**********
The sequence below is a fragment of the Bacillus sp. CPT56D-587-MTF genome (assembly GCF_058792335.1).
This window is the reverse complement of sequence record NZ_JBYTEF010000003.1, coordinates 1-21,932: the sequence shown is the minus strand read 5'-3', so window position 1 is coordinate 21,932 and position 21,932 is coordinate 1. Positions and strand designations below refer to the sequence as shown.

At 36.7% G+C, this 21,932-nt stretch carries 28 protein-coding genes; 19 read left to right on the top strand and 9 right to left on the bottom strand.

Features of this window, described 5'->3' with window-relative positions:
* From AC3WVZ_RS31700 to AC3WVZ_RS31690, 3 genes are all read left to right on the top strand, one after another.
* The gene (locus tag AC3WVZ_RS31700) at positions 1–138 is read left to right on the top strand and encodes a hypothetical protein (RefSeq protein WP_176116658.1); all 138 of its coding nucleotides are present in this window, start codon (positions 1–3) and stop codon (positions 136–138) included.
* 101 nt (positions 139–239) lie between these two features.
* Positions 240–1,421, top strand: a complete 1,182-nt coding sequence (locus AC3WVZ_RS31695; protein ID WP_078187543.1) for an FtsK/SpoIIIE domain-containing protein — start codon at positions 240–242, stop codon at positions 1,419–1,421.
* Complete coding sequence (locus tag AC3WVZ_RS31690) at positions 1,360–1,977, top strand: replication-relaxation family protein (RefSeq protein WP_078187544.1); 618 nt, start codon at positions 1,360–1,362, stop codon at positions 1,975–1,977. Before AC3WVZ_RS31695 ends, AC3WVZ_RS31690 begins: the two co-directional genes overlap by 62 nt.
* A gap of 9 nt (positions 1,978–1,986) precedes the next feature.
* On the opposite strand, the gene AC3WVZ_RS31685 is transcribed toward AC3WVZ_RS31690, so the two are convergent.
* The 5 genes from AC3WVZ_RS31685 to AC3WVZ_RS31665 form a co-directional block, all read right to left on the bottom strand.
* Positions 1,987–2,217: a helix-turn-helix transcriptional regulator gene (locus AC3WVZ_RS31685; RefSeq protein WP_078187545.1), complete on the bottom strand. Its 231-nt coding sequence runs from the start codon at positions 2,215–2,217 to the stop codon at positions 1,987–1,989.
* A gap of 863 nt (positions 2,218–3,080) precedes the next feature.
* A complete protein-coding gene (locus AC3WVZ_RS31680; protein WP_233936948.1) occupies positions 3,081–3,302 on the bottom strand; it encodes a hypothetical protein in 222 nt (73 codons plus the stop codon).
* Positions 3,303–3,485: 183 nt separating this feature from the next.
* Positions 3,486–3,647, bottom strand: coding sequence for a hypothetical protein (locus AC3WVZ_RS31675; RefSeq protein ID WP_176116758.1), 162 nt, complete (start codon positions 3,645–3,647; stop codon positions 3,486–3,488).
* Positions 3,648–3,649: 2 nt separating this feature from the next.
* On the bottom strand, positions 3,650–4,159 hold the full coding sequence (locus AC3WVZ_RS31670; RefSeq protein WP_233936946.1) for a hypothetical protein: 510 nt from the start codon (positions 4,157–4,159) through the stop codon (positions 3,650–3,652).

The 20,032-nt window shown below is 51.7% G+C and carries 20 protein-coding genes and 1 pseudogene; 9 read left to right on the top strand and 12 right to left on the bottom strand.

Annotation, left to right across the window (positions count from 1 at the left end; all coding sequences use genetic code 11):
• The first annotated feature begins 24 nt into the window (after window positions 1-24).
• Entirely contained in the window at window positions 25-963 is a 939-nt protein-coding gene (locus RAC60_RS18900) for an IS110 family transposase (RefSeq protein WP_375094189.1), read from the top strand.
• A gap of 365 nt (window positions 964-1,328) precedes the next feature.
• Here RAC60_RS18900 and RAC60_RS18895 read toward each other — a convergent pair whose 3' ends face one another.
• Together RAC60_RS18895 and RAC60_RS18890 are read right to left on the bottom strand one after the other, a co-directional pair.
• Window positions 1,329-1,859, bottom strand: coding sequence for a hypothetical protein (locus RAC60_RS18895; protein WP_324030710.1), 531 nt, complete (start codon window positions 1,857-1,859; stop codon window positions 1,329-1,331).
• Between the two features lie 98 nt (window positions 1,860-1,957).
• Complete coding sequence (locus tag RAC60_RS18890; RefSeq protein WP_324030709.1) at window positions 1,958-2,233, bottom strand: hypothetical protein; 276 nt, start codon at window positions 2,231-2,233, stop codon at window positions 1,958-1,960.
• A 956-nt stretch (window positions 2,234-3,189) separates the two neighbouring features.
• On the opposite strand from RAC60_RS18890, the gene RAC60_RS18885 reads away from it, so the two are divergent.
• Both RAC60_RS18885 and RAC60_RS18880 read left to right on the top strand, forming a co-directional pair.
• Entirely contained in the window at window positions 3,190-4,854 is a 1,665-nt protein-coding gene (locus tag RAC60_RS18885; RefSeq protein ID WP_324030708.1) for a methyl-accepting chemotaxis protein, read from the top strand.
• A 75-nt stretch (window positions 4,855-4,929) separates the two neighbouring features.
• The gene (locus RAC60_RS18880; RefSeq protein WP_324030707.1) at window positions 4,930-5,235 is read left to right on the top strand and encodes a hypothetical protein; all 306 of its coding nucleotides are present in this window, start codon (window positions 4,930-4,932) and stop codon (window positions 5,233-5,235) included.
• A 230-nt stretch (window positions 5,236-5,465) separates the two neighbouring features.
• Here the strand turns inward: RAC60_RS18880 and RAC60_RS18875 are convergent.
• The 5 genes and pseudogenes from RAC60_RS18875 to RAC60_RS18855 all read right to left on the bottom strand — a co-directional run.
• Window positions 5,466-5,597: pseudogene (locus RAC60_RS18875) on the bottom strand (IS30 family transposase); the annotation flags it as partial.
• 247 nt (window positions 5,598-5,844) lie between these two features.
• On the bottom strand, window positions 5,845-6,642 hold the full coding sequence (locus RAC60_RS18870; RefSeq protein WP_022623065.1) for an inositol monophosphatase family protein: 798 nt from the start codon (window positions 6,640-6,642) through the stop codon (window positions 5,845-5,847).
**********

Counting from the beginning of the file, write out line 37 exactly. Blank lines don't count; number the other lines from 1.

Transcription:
• Here the strand turns inward: RAC60_RS18880 and RAC60_RS18875 are convergent.